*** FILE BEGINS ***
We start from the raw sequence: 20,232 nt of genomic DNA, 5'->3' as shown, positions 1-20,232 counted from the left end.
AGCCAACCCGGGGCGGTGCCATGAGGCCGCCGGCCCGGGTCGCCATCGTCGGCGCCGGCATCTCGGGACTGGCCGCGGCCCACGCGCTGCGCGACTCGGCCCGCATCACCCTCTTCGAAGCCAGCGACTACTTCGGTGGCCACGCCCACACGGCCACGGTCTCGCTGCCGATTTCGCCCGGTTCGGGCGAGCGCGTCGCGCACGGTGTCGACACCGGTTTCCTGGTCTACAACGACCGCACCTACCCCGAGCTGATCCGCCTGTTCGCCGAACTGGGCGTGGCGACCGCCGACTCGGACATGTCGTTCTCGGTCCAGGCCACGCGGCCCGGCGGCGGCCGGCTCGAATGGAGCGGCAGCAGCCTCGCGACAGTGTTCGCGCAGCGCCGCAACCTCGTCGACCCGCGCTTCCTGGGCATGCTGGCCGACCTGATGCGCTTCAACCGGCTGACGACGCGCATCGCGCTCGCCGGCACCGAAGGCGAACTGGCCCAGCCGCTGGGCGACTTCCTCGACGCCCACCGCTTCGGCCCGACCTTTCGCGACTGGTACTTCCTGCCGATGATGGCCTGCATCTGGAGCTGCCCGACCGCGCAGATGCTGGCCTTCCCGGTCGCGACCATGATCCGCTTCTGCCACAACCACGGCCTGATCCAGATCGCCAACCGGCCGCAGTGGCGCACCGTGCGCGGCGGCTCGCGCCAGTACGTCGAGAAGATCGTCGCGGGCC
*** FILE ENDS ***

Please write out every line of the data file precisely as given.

We start from the raw sequence: 20,232 nt of genomic DNA, 5'->3' as shown, positions 1-20,232 counted from the left end.
AGCCAACCCGGGGCGGTGCCATGAGGCCGCCGGCCCGGGTCGCCATCGTCGGCGCCGGCATCTCGGGACTGGCCGCGGCCCACGCGCTGCGCGACTCGGCCCGCATCACCCTCTTCGAAGCCAGCGACTACTTCGGTGGCCACGCCCACACGGCCACGGTCTCGCTGCCGATTTCGCCCGGTTCGGGCGAGCGCGTCGCGCACGGTGTCGACACCGGTTTCCTGGTCTACAACGACCGCACCTACCCCGAGCTGATCCGCCTGTTCGCCGAACTGGGCGTGGCGACCGCCGACTCGGACATGTCGTTCTCGGTCCAGGCCACGCGGCCCGGCGGCGGCCGGCTCGAATGGAGCGGCAGCAGCCTCGCGACAGTGTTCGCGCAGCGCCGCAACCTCGTCGACCCGCGCTTCCTGGGCATGCTGGCCGACCTGATGCGCTTCAACCGGCTGACGACGCGCATCGCGCTCGCCGGCACCGAAGGCGAACTGGCCCAGCCGCTGGGCGACTTCCTCGACGCCCACCGCTTCGGCCCGACCTTTCGCGACTGGTACTTCCTGCCGATGATGGCCTGCATCTGGAGCTGCCCGACCGCGCAGATGCTGGCCTTCCCGGTCGCGACCATGATCCGCTTCTGCCACAACCACGGCCTGATCCAGATCGCCAACCGGCCGCAGTGGCGCACCGTGCGCGGCGGCTCGCGCCAGTACGTCGAGAAGATCGTCGCGGGCC